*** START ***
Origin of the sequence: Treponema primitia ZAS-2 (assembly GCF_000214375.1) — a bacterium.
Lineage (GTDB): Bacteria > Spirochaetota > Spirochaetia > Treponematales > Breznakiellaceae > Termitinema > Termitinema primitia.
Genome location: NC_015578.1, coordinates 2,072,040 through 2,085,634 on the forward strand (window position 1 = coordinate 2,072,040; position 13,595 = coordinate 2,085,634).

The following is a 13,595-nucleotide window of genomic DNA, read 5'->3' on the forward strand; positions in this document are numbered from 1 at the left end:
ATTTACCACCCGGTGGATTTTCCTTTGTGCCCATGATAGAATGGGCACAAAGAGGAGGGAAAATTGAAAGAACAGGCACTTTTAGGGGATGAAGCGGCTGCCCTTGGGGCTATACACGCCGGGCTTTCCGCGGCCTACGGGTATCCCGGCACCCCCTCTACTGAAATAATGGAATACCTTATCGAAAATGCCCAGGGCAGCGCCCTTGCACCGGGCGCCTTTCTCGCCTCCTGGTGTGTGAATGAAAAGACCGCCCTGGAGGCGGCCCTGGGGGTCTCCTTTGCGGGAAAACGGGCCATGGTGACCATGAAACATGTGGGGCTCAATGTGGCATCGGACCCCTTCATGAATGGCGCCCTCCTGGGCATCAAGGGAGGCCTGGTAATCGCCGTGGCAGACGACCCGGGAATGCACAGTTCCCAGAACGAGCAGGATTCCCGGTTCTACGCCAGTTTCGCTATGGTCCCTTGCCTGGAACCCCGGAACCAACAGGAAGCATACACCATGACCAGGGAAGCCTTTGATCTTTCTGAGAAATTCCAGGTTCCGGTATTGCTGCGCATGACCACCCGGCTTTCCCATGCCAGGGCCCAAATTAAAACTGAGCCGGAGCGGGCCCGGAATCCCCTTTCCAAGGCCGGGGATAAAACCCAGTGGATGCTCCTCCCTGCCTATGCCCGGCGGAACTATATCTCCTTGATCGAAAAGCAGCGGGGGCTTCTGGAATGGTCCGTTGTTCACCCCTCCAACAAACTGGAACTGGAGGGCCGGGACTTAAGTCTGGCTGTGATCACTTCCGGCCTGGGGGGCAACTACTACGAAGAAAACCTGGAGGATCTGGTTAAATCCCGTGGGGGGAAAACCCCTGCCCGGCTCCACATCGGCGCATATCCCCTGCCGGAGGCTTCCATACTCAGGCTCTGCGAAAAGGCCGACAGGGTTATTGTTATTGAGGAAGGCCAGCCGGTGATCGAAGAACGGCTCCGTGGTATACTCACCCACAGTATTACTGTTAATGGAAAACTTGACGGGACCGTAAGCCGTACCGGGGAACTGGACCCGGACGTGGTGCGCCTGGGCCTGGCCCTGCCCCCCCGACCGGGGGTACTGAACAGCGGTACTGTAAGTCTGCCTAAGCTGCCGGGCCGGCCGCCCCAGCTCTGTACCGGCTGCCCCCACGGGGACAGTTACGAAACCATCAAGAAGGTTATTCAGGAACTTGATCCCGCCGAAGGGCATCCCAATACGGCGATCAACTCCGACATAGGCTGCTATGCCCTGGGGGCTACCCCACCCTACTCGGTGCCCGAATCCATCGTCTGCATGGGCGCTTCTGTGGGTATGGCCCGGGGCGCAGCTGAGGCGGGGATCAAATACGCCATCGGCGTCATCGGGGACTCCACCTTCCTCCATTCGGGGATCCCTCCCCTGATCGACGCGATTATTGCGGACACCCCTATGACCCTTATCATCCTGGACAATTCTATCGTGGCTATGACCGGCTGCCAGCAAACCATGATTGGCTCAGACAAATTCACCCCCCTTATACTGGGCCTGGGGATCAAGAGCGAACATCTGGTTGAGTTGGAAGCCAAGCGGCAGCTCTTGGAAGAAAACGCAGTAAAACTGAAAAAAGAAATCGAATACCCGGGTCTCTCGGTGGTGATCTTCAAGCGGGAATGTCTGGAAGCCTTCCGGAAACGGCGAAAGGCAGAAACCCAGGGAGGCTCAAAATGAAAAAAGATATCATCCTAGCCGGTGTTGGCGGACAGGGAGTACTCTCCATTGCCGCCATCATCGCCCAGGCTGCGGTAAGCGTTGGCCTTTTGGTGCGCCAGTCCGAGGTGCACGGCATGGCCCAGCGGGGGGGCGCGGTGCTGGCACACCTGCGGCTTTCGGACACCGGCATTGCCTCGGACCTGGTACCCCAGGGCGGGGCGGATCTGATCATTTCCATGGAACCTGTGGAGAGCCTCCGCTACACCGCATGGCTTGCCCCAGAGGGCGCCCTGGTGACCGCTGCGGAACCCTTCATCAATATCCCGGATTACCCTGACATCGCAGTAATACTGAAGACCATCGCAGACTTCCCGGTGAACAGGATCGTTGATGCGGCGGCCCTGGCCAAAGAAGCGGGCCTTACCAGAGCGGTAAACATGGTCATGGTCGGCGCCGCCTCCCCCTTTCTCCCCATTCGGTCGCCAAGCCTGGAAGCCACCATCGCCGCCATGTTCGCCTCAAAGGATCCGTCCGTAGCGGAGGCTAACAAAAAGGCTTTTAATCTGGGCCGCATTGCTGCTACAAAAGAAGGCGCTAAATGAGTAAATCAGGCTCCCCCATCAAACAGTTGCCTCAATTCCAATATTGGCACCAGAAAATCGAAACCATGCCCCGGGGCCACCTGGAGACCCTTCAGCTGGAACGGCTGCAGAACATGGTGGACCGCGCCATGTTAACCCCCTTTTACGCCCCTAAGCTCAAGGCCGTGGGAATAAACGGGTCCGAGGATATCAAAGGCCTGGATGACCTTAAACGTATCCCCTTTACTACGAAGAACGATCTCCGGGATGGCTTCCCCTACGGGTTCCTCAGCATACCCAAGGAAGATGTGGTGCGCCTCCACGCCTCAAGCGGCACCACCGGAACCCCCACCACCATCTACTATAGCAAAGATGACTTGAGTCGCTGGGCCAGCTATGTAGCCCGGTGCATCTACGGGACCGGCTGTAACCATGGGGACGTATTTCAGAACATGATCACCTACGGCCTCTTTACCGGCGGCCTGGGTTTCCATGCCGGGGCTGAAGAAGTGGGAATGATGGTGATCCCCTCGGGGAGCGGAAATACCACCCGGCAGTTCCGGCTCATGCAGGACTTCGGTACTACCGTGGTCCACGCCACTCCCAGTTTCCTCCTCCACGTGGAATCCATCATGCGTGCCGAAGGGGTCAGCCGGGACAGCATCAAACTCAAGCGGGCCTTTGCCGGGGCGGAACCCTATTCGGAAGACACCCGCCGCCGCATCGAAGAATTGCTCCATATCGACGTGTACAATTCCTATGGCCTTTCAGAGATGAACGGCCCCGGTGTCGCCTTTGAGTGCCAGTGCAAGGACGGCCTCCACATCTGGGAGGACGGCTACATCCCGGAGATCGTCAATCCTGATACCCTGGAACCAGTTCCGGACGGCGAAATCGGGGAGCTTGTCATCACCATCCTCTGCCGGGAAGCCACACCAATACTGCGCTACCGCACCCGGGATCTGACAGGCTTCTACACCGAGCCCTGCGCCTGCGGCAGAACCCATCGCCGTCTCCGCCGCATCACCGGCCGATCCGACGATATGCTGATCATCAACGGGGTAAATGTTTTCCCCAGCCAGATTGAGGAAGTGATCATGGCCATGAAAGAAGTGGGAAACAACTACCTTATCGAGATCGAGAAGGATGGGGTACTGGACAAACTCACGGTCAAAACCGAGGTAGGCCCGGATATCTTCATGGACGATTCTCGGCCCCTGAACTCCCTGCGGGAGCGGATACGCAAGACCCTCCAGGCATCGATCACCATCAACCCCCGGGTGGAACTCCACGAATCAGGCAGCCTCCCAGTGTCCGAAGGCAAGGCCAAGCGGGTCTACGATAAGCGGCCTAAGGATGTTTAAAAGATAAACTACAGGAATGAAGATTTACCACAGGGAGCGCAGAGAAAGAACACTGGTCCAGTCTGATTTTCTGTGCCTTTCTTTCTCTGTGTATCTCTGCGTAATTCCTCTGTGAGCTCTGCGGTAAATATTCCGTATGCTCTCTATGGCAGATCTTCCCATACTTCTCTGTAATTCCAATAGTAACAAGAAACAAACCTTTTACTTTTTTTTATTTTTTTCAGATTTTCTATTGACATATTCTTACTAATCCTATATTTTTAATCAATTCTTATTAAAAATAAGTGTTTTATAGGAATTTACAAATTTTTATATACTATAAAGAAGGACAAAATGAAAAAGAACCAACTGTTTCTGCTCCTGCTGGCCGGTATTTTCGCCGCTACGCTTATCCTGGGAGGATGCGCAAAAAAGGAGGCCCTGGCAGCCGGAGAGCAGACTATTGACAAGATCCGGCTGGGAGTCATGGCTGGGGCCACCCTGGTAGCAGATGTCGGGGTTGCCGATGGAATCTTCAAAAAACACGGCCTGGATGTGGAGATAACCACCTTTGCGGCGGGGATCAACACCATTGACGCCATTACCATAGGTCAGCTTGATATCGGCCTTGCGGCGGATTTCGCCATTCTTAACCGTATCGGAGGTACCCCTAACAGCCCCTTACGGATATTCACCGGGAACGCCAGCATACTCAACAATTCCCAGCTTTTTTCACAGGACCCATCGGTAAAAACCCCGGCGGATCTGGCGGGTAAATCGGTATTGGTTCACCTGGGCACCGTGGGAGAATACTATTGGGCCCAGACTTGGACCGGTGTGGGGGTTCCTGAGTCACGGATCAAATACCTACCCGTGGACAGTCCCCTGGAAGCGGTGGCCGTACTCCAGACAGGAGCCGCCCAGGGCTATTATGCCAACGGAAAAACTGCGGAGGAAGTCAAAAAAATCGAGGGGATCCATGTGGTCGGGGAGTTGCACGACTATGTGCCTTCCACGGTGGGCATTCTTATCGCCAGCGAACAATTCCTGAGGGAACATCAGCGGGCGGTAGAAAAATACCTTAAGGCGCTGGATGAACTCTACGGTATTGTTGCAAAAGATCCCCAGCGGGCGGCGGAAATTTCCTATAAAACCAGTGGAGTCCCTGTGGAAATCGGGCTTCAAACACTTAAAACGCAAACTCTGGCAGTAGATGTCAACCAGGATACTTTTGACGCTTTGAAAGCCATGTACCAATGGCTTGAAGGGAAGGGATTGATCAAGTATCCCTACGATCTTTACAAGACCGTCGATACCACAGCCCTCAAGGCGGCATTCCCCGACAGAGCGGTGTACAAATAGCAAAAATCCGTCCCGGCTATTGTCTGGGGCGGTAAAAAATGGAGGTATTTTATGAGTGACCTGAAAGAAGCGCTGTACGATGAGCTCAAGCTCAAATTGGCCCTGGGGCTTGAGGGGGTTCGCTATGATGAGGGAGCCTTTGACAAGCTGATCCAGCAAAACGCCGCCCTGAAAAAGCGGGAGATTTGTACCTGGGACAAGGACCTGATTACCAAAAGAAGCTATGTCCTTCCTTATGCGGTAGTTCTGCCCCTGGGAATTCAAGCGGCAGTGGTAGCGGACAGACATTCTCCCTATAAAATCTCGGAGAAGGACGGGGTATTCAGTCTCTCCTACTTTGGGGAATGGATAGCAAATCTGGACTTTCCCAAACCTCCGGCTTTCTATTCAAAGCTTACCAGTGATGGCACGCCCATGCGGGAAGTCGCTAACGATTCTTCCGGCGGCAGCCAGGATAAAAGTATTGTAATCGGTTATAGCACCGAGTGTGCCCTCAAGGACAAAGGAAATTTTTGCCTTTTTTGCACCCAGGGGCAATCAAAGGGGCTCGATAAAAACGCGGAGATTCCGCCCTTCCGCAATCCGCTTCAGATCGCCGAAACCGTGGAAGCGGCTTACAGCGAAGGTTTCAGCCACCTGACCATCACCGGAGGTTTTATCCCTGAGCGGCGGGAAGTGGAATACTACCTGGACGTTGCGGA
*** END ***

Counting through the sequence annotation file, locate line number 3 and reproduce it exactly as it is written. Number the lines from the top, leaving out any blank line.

Genome location: NC_015578.1, coordinates 2,072,040 through 2,085,634 on the forward strand (window position 1 = coordinate 2,072,040; position 13,595 = coordinate 2,085,634).